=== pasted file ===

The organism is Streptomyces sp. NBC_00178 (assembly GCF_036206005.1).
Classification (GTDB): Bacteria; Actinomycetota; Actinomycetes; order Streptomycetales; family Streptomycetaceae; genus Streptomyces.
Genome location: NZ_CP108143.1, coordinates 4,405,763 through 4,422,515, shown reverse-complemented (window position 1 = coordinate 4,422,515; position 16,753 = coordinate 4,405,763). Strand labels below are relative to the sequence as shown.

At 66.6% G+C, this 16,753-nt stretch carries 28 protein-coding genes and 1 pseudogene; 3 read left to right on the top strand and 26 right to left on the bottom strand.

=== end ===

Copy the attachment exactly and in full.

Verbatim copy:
The organism is Streptomyces sp. NBC_00178 (assembly GCF_036206005.1).
Classification (GTDB): Bacteria; Actinomycetota; Actinomycetes; order Streptomycetales; family Streptomycetaceae; genus Streptomyces.
Genome location: NZ_CP108143.1, coordinates 4,405,763 through 4,422,515, shown reverse-complemented (window position 1 = coordinate 4,422,515; position 16,753 = coordinate 4,405,763). Strand labels below are relative to the sequence as shown.

At 66.6% G+C, this 16,753-nt stretch carries 28 protein-coding genes and 1 pseudogene; 3 read left to right on the top strand and 26 right to left on the bottom strand.